Digital Lockdown

Hulu, Murdoch, and the monetization of free TV

by by Jeffrey Martin

Welcome to the world of tomorrow, where all your media dreams come true. Allow me to catch you up: Americans left behind rosy domestic gatherings before that boxy antennaed contraption decades ago. The country entered a centrifugal swirl, and increasingly frenetic lives clashed against static television programming schedules. The advent of a wired world that circulated media gratis exacerbated the situation, causing viewers to shy away from cable’s cost. Speed up the reel, and we arrive home. Today, TV teeters on the brink of uncertainty. Profitable? Yes, still. Precarious? Absolutely.

Then in walks a bombshell: 50-plus broadcast networks offering 665 programs, browseable by season and episode; 586 full-length movies; personal recommendations based on one’s viewing history; and all of it, free. The collective jaw drops, horny-cartoon-wolf style. America, meet Hulu.

Yet trouble brews in this perfect romance. Antsy investors and jealous competitors, wring their hands in disbelief at Hulu’s lack of fees. Soon, they may strike; Hulu lies prone to the dreaded paywall.

TV on the Interwebs
Hulu, an extensive Internet media library, uproots the domesticity of the small screen by putting broadcast television programming on every computer. Since March 2008, when Hulu’s substantial resources opened to the public, the bedroom, office, library, or coffee shop has replaced the living room as a viewing auditorium. Claustrophobic media addicts breathe easier.

The site has occupied a significant corner of the Web’s vast domains since its launch. By September 2009, media ratings agency Nielsen placed Hulu second only to Youtube among online video sites based on views. Hulu also ably cultivates relationships with advertisers. Their website currently lists companies from State Farm to Wal-Mart as sponsors. Arash Amel, an analyst for the marketing research firm Screen Digest, told Newsweek that Hulu earned $12 million in gross profit last year. (Youtube brought in none.) This year, Amel expects Hulu’s revenues to jump from $65 million to $175 million. The funding that their pristine broadcast content precipitated has guaranteed viewers universal Hulu access within the United States. All one needs is an internet connection—not a bank account—to watch television.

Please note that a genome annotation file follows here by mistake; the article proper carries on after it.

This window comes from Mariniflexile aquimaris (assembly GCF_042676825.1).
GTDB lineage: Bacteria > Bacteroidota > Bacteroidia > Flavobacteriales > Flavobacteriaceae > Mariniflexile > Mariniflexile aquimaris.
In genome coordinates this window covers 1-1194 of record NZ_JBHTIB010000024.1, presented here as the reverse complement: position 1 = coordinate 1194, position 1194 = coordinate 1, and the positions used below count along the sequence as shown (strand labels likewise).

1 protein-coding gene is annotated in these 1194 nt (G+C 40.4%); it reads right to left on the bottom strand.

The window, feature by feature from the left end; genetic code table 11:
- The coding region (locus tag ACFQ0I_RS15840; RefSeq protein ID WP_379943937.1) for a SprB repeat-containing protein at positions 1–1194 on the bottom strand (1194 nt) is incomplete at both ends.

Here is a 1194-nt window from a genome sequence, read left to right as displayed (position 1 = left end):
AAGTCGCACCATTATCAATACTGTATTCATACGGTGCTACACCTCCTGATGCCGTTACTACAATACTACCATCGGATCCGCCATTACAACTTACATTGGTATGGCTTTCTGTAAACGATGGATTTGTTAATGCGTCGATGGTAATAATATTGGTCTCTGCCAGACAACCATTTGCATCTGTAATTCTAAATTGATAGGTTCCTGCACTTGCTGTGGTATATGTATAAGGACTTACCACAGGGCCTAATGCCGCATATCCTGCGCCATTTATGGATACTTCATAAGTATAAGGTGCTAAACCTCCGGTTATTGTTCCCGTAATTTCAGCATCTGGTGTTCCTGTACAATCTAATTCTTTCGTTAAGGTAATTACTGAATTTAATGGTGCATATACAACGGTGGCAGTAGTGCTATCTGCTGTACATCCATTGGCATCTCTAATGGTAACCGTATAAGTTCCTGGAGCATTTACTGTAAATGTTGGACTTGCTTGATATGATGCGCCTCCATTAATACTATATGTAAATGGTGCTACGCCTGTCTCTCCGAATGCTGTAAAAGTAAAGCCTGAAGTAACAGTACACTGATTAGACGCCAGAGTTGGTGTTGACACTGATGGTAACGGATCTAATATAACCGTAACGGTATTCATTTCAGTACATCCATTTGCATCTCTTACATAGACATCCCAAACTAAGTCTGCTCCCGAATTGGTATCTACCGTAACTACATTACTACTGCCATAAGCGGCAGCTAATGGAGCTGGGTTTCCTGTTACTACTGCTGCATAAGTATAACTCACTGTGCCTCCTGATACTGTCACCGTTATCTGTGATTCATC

Yet the swarms of viewers that Hulu’s free content attracts has aroused unease in the traditional purveyors of broadcast programs—cable providers such as Comcast—who collectively pay $22 billion a year for the content the site offers for free. We should recognize this anxiety by now: it provoked a litigative fury from the Recording Industry Association of America earlier this decade; it unsettled the Newspaper Association of America to the point of calling an industry-wide conference that reeked of price fixing this past May.

Comcast, fearing subscriber flight, has decided to stop the deluge at the source. Negotiations are under way for Comcast to buy a 51 percent share in NBC Universal, one of Hulu’s four principle owners, from a beleaguered General Electric. Following this transfer, Comcast will likely push Hulu to adopt business policies that put less pressure on their own revenues. One such policy, the TV Everywhere initiative, would bar Hulu access to consumers who do not already pay for cable. This parasitic relationship would steady a cable industry whose future has become uncertain in a payment-averse Internet age.

Prime Time price tags
If Comcast does pursue the TV Everywhere initiative, it may face an uphill battle in the Hulu boardroom. Two of Hulu’s other three owners—News Corp. (Rupert Murdoch’s omnibus media monstrosity) and the Walt Disney Corporation—have no hand in the cable provisioning business. Their emphasis on content production, not distribution, means that the TV Everywhere initiative would cut them out of an augmented revenue flow.